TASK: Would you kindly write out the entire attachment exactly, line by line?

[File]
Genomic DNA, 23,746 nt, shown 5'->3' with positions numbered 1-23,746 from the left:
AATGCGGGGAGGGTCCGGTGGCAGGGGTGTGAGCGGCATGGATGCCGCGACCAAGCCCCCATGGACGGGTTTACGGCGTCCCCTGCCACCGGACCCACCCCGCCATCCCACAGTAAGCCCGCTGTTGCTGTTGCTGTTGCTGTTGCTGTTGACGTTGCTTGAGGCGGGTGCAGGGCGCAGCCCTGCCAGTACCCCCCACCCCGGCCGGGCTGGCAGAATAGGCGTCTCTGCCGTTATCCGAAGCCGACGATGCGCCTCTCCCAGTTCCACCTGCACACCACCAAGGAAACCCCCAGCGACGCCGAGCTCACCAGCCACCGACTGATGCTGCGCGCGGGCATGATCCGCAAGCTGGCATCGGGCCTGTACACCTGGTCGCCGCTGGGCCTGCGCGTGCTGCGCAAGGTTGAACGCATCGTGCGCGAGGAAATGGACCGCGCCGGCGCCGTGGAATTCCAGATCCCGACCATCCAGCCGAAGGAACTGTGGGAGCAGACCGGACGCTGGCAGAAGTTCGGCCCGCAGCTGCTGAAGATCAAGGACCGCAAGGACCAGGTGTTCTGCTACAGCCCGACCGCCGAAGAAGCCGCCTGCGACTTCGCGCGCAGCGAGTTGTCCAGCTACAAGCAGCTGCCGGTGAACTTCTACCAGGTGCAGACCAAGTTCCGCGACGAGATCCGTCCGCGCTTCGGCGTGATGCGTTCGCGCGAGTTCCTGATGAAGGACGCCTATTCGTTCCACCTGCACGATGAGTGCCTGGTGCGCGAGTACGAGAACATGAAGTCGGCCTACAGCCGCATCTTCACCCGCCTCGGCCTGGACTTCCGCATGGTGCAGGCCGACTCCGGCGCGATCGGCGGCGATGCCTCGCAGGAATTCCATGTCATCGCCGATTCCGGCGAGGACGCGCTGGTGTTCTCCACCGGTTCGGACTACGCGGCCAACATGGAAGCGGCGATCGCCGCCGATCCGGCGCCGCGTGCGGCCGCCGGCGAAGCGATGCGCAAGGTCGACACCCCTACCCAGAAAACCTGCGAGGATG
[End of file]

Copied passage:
Genomic DNA, 23,746 nt, shown 5'->3' with positions numbered 1-23,746 from the left:
AATGCGGGGAGGGTCCGGTGGCAGGGGTGTGAGCGGCATGGATGCCGCGACCAAGCCCCCATGGACGGGTTTACGGCGTCCCCTGCCACCGGACCCACCCCGCCATCCCACAGTAAGCCCGCTGTTGCTGTTGCTGTTGCTGTTGCTGTTGACGTTGCTTGAGGCGGGTGCAGGGCGCAGCCCTGCCAGTACCCCCCACCCCGGCCGGGCTGGCAGAATAGGCGTCTCTGCCGTTATCCGAAGCCGACGATGCGCCTCTCCCAGTTCCACCTGCACACCACCAAGGAAACCCCCAGCGACGCCGAGCTCACCAGCCACCGACTGATGCTGCGCGCGGGCATGATCCGCAAGCTGGCATCGGGCCTGTACACCTGGTCGCCGCTGGGCCTGCGCGTGCTGCGCAAGGTTGAACGCATCGTGCGCGAGGAAATGGACCGCGCCGGCGCCGTGGAATTCCAGATCCCGACCATCCAGCCGAAGGAACTGTGGGAGCAGACCGGACGCTGGCAGAAGTTCGGCCCGCAGCTGCTGAAGATCAAGGACCGCAAGGACCAGGTGTTCTGCTACAGCCCGACCGCCGAAGAAGCCGCCTGCGACTTCGCGCGCAGCGAGTTGTCCAGCTACAAGCAGCTGCCGGTGAACTTCTACCAGGTGCAGACCAAGTTCCGCGACGAGATCCGTCCGCGCTTCGGCGTGATGCGTTCGCGCGAGTTCCTGATGAAGGACGCCTATTCGTTCCACCTGCACGATGAGTGCCTGGTGCGCGAGTACGAGAACATGAAGTCGGCCTACAGCCGCATCTTCACCCGCCTCGGCCTGGACTTCCGCATGGTGCAGGCCGACTCCGGCGCGATCGGCGGCGATGCCTCGCAGGAATTCCATGTCATCGCCGATTCCGGCGAGGACGCGCTGGTGTTCTCCACCGGTTCGGACTACGCGGCCAACATGGAAGCGGCGATCGCCGCCGATCCGGCGCCGCGTGCGGCCGCCGGCGAAGCGATGCGCAAGGTCGACACCCCTACCCAGAAAACCTGCGAGGATG